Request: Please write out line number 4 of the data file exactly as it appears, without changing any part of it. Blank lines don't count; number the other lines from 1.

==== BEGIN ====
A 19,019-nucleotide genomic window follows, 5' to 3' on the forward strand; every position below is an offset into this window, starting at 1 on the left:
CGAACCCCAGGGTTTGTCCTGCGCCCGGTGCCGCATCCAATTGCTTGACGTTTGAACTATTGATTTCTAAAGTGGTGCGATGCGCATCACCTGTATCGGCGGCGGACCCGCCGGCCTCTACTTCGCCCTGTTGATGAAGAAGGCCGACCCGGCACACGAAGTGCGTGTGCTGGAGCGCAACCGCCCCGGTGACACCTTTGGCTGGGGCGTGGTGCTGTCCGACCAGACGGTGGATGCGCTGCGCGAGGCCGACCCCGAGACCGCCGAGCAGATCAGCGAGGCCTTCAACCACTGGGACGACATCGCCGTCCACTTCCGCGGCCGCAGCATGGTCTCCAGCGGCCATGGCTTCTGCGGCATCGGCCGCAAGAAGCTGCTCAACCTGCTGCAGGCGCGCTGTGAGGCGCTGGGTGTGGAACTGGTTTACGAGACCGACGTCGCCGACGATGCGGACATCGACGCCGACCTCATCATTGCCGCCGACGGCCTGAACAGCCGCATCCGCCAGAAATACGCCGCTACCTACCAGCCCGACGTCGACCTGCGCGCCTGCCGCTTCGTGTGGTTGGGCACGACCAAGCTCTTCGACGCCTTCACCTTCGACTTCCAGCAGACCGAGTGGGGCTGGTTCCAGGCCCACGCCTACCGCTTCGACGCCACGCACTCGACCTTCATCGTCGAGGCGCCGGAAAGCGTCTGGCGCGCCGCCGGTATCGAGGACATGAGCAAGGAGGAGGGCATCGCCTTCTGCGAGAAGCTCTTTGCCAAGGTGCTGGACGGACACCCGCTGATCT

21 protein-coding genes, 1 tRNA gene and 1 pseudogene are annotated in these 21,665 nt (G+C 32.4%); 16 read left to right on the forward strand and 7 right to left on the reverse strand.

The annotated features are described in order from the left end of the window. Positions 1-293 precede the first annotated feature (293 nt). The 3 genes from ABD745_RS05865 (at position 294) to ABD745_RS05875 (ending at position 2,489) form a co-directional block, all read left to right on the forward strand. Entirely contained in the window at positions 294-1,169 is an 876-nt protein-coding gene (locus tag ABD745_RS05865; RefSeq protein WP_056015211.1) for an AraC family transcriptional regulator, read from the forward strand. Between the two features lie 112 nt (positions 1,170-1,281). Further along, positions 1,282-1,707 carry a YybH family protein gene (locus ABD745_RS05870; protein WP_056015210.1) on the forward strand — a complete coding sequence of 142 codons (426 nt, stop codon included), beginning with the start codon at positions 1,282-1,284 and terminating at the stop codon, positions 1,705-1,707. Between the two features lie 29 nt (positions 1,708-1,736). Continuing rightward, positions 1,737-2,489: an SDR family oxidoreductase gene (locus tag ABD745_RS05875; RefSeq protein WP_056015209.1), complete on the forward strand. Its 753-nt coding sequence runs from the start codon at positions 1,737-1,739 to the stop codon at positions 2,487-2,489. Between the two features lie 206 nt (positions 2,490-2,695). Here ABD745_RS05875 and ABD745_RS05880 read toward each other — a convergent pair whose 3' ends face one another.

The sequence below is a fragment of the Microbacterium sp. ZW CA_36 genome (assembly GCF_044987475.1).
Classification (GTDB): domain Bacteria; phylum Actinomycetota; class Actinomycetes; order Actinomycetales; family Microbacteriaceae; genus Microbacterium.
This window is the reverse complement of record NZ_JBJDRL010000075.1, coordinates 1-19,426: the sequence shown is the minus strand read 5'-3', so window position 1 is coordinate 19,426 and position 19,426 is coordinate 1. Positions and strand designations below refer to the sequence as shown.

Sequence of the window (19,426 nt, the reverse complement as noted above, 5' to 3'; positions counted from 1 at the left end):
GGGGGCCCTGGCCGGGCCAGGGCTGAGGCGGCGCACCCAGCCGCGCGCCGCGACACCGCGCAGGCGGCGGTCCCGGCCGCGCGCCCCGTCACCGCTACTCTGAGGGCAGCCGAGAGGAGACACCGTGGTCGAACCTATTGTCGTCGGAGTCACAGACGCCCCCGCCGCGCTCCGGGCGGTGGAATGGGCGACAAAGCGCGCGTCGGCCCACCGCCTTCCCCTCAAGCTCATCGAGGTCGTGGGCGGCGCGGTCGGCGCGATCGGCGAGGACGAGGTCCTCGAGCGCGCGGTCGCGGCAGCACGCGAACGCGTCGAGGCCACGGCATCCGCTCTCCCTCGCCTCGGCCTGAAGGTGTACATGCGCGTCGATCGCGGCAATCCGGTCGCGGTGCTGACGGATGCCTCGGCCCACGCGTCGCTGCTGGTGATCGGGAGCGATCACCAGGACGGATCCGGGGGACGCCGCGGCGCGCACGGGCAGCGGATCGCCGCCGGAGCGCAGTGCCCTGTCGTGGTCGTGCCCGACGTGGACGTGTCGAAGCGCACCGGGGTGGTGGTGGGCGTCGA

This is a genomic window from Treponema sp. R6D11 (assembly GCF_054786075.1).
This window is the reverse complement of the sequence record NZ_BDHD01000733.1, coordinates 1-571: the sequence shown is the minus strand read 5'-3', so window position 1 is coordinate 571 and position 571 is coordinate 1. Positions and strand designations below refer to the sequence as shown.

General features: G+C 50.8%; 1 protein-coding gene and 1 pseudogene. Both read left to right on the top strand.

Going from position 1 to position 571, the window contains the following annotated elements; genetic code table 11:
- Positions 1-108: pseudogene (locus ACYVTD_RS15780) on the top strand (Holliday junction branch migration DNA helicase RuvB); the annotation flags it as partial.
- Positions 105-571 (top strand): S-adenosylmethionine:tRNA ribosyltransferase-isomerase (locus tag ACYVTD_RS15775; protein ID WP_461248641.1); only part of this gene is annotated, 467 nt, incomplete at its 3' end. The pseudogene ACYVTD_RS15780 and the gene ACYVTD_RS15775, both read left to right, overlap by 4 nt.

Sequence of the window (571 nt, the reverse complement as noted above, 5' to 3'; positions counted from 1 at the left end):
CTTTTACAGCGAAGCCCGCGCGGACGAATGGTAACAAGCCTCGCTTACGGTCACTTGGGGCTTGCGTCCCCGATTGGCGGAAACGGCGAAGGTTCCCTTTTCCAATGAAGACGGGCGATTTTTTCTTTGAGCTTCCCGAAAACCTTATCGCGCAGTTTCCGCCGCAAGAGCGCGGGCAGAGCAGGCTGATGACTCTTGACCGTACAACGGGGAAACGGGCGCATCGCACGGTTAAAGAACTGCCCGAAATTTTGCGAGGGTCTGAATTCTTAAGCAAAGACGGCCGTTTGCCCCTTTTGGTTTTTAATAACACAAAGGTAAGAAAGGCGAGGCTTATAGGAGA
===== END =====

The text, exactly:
The annotated features are described in order from the left end of the window. Positions 1-293 precede the first annotated feature (293 nt). The 3 genes from ABD745_RS05865 (at position 294) to ABD745_RS05875 (ending at position 2,489) form a co-directional block, all read left to right on the forward strand. Entirely contained in the window at positions 294-1,169 is an 876-nt protein-coding gene (locus tag ABD745_RS05865; RefSeq protein WP_056015211.1) for an AraC family transcriptional regulator, read from the forward strand. Between the two features lie 112 nt (positions 1,170-1,281). Further along, positions 1,282-1,707 carry a YybH family protein gene (locus ABD745_RS05870; protein WP_056015210.1) on the forward strand — a complete coding sequence of 142 codons (426 nt, stop codon included), beginning with the start codon at positions 1,282-1,284 and terminating at the stop codon, positions 1,705-1,707. Between the two features lie 29 nt (positions 1,708-1,736). Continuing rightward, positions 1,737-2,489: an SDR family oxidoreductase gene (locus tag ABD745_RS05875; RefSeq protein WP_056015209.1), complete on the forward strand. Its 753-nt coding sequence runs from the start codon at positions 1,737-1,739 to the stop codon at positions 2,487-2,489. Between the two features lie 206 nt (positions 2,490-2,695). Here ABD745_RS05875 and ABD745_RS05880 read toward each other — a convergent pair whose 3' ends face one another.